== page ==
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Why Cities Need Calvary Chapel Church Planters

By June 23, 2015April 29th, 2022Ministry & Leadership6 min read

The Bible says, “And the Lord said to Paul one night in a vision, ‘Do not be afraid, but go on speaking and do not be silent, for I am with you, and no one will attack you to harm you, for I have many in this city who are my people.’” (Acts 18:9-10).

God loves people, and people are moving back into cities.

According to the United Nations Population Fund: “The world is undergoing the largest wave of urban growth in history. More than half of the world’s population now lives in towns and cities, and by 2030 this number will swell to about 5 billion.”

The historical trend for many churches has been outside the city. Many great movements began inside the city but inevitably moved out to the suburbs.

Cities create challenges for church planting.

Big cities are diverse. Chinatown, Little Italy––these are reflections of that diversification. You want Indian food? There are five restaurants in walking distance! Theater? No problem.

At any given crosswalk you will see a homeless guy, a lawyer, the gay couple, and just about every race or color you can imagine. You aren’t going to find one cultural language like you might in the suburbs. Talking about your children’s soccer game won’t make much sense when the large majority of people living in cities are young and unmarried. There are very few common shared values in the city.

Big cities are liberal. The large majority of people moving back to the city are young professionals. They want to be close to work and closer to the parties! They don’t necessarily share the same political, moral and spiritual views of the generation before them. Ranting against the President or liberal media won’t connect. Chances are (and if you are lucky) government officials and media come to church! City service requires a re-think of what is conservative and liberal.

Big cities promote opportunity. “If I can make it there, I’ll make it anywhere”––so sang Frank Sinatra and he was right. Whatever it is, you’ll find it in the city, for better or worse. Most likely you will be ministering to the widest possible range of human potential you can imagine. From the overachieving businessman to the guy with mental issues who talks to himself. Cities promote and create opportunity. Learning to minister to the driven as well as the destitute will be a challenge.

It is these diverse cultural and economic possibilities that bring people into the city at the fastest rate in history.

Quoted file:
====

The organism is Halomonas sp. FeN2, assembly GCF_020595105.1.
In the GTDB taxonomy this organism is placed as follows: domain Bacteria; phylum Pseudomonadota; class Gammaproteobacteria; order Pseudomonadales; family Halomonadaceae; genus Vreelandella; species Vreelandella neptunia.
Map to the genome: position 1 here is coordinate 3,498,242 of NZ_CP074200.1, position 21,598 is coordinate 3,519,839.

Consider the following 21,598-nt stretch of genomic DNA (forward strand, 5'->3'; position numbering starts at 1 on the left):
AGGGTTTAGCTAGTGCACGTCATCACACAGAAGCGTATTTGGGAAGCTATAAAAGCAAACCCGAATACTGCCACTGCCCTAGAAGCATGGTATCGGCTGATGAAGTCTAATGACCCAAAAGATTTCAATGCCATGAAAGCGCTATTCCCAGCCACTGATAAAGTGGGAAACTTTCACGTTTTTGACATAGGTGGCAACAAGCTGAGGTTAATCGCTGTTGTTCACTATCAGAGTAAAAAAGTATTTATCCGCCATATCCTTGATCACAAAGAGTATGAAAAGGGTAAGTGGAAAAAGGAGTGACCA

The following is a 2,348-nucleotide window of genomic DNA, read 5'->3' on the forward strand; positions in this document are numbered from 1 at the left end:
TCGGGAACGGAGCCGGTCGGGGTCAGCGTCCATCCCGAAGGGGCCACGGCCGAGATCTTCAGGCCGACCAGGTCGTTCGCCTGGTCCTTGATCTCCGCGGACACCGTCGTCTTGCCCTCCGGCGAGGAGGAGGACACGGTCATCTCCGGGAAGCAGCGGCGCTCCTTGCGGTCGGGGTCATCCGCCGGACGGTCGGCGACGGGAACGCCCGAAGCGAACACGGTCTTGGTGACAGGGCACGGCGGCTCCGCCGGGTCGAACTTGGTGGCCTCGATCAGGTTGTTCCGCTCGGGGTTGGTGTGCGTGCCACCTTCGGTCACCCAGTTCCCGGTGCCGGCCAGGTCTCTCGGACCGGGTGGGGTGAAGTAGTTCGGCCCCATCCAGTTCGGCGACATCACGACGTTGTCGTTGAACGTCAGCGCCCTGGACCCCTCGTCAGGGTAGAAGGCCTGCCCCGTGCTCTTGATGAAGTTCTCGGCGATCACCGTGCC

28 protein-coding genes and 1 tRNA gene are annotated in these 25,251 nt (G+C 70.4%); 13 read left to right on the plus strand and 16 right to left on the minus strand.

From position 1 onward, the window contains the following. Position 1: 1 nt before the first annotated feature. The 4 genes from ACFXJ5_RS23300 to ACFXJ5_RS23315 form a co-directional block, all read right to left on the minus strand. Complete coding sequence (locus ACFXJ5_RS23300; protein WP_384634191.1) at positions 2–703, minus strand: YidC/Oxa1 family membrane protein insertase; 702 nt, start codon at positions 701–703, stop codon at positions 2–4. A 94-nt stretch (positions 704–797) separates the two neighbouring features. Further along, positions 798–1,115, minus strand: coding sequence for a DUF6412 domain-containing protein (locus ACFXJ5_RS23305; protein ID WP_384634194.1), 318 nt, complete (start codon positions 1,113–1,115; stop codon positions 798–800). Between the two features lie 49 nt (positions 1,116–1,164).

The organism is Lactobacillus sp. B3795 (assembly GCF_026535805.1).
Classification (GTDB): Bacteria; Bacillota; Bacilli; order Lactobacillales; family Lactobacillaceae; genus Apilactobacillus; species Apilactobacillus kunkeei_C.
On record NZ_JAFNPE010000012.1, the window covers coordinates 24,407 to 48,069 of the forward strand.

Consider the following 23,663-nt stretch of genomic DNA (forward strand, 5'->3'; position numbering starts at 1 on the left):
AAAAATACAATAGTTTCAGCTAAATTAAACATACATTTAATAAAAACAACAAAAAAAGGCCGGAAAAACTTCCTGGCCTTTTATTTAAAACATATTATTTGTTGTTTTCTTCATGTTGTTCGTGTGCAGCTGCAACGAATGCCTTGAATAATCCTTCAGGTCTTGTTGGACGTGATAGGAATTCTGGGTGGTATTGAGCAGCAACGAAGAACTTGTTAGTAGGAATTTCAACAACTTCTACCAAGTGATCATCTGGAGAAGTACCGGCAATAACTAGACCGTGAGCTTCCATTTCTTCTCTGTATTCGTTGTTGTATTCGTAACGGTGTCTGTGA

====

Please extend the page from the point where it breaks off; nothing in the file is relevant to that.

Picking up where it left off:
I believe that the movement of Calvary Chapel, up to this point, has largely been a suburban work. This is not a negative but an observation. It’s what God was doing in us for many years.

Recently we have been hearing more and praying more for cities. I believe that God is giving us His heart because God’s heart is for people. And where God’s heart goes, we must go too.

We have a call to the city because people are there. I believe just as God spoke to Paul, He is speaking to us today: “I have many in the city.”

I grew up in the suburbs. When God called me to Hungary, I planted churches across this country in small cities. Every once in a while, but only when absolutely necessary, I would go through Budapest. I hated going through Budapest because it’s a big city with over 2 million people living in a small space.

I would get lost every time I drove up to the city, spending as much time in traffic as I did driving from my small town to get to the city! Frustrating.

Then God called me to pastor a church in the city and when I say “in the city,” I mean IN THE CITY, in the very heart of the city.

And I absolutely love it. I am privileged. God’s heart for people has changed my perspective. Where else could I go and have the potential to reach as many people as in the city?

Let’s consider our missional priorities accordingly.

It requires risk-taking. As so many Christians are leaving the “liberal” city, God is still calling some, not just to make a stand, but to fight for the souls of men. A prostitute’s story can end differently when Christians take risks for the sake of the gospel. That young professional’s life can be transformed when Christians take risks for the sake of the gospel. God told Paul to go on speaking and not to be afraid. Cities can be scary and overwhelming; we will have to take great risks.

City churches are messy. I don’t mean physically, though that can also be true. Lives are messy in cities; they give us a microscopic view of the world. Racial, social, economic and psychological issues come to the forefront more evidently in the city.

But the rewards are amazing. When the prostitute gives her life to Jesus, you know that God is amazing, not only because He saved that girl but because He let you be a part of His work. Usually the rewards of city service are small but it is so meaningful.

In many ways, cities are the heart of a state or nation. What flows out of the city will make its way into the suburbs and towns. We cannot avoid the cities. The facts are in: people are moving to the city and where the people are, God’s heart is too.

I pray that you will be willing to go wherever God sends you.

​​​Phil Metzger is the lead pastor of Calvary San Diego in Chula Vista, and Joy leads the women’s ministry. Phil is a graduate of Veritas International University (M.A. in Theology/Theological Studies) and Western Seminary (Ph.D. in Intercultural Education). His podcast, “Crossing Cultures,” is dedicated to helping people connect to those who live, think, and believe differently than they do. Phil is also the co-author of “A Story of Grace: Beyond the Iron Curtain.”